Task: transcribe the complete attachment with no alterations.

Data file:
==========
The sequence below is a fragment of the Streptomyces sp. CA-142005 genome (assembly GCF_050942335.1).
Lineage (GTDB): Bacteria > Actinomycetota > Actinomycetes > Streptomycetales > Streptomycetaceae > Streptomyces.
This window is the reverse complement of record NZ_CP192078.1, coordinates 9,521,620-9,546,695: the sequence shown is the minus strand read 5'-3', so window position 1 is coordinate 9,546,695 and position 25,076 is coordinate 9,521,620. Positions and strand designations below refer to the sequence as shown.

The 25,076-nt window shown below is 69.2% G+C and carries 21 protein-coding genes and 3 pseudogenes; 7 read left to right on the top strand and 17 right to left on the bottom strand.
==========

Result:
The sequence below is a fragment of the Streptomyces sp. CA-142005 genome (assembly GCF_050942335.1).
Lineage (GTDB): Bacteria > Actinomycetota > Actinomycetes > Streptomycetales > Streptomycetaceae > Streptomyces.
This window is the reverse complement of record NZ_CP192078.1, coordinates 9,521,620-9,546,695: the sequence shown is the minus strand read 5'-3', so window position 1 is coordinate 9,546,695 and position 25,076 is coordinate 9,521,620. Positions and strand designations below refer to the sequence as shown.

The 25,076-nt window shown below is 69.2% G+C and carries 21 protein-coding genes and 3 pseudogenes; 7 read left to right on the top strand and 17 right to left on the bottom strand.